It can be about sticking with a task, operating in a zone of stretch, figuring out a way to stay engaged with a challenge that’s not easy to complete, or seeing the long view on the struggles we find ourselves in. Notice that none of that is about how much or how little we’ve done.
Grit doesn’t measure volume of work completed. It’s an attitude toward our work, a response in the face of challenge.
Yes, grit is taking the marathoner’s mindset over the sprinter’s. But any distance runner will tell you that success results from a long series of decisions to keep going, through the pain, toward the end goal.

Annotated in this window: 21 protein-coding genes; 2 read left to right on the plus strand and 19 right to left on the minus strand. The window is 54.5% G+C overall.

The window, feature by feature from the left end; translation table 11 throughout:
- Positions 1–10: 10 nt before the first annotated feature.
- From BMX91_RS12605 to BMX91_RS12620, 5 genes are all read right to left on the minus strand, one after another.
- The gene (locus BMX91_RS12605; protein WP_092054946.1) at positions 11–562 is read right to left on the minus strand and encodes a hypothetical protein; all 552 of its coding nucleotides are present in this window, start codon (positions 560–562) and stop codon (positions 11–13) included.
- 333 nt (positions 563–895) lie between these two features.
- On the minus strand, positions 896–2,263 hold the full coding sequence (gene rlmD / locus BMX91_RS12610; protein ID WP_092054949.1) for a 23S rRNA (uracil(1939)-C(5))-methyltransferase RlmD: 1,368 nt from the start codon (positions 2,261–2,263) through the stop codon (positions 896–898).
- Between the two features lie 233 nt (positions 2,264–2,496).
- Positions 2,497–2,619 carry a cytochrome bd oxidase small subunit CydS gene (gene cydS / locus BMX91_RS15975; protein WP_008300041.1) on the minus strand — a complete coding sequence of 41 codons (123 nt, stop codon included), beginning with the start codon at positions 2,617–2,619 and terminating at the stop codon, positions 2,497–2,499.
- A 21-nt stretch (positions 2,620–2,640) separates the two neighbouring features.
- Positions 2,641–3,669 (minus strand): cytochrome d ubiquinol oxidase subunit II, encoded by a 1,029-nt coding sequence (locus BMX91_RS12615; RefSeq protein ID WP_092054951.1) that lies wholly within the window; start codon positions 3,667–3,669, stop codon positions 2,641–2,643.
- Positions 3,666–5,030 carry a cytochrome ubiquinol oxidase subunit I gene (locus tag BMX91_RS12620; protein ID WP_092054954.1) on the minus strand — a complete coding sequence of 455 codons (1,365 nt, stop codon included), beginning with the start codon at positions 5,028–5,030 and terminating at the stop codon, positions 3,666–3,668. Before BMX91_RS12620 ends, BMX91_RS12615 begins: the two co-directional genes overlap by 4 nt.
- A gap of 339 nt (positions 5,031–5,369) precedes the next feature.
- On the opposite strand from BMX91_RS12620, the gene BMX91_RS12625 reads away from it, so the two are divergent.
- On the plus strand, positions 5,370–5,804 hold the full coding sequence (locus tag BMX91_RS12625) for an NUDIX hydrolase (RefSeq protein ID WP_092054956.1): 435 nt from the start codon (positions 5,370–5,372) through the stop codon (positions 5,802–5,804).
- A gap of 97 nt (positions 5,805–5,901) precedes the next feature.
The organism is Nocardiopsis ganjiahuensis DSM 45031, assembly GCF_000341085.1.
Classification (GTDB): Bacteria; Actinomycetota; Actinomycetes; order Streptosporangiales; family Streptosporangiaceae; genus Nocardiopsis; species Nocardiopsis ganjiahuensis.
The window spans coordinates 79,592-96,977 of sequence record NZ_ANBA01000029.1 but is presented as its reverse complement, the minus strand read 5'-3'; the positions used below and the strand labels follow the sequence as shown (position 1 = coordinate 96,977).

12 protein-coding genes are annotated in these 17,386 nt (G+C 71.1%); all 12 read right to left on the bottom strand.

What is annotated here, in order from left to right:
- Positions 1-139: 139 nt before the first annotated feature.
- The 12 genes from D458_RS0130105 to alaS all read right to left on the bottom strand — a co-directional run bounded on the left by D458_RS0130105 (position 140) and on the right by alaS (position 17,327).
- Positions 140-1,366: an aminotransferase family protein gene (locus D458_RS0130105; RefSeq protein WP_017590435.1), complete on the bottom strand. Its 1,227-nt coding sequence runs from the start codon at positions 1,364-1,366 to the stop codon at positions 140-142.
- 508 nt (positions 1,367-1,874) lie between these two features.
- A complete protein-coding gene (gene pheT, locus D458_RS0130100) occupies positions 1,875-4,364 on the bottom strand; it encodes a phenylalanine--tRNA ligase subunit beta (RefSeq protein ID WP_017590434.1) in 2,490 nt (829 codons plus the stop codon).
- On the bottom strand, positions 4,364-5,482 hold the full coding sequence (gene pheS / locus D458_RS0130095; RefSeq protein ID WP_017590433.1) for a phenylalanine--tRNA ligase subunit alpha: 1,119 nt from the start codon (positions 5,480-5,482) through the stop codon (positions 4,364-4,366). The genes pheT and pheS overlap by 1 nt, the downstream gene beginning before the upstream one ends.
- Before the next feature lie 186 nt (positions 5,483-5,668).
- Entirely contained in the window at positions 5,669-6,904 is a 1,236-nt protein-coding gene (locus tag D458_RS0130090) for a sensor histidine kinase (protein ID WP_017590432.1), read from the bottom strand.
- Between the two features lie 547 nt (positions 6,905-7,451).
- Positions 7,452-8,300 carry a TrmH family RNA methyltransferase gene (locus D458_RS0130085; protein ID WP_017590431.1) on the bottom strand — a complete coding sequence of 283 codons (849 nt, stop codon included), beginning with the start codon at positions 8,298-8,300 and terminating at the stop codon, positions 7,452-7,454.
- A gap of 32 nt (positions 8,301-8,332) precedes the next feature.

So when we ask our students to demonstrate grit, we can’t simply ask them to do more problems or write longer papers. We’re asking them to take the longer view, to see the end result, and to value this step–no matter how insignificant it might seem at the moment–as important because it’s helping them inch closer to that end goal.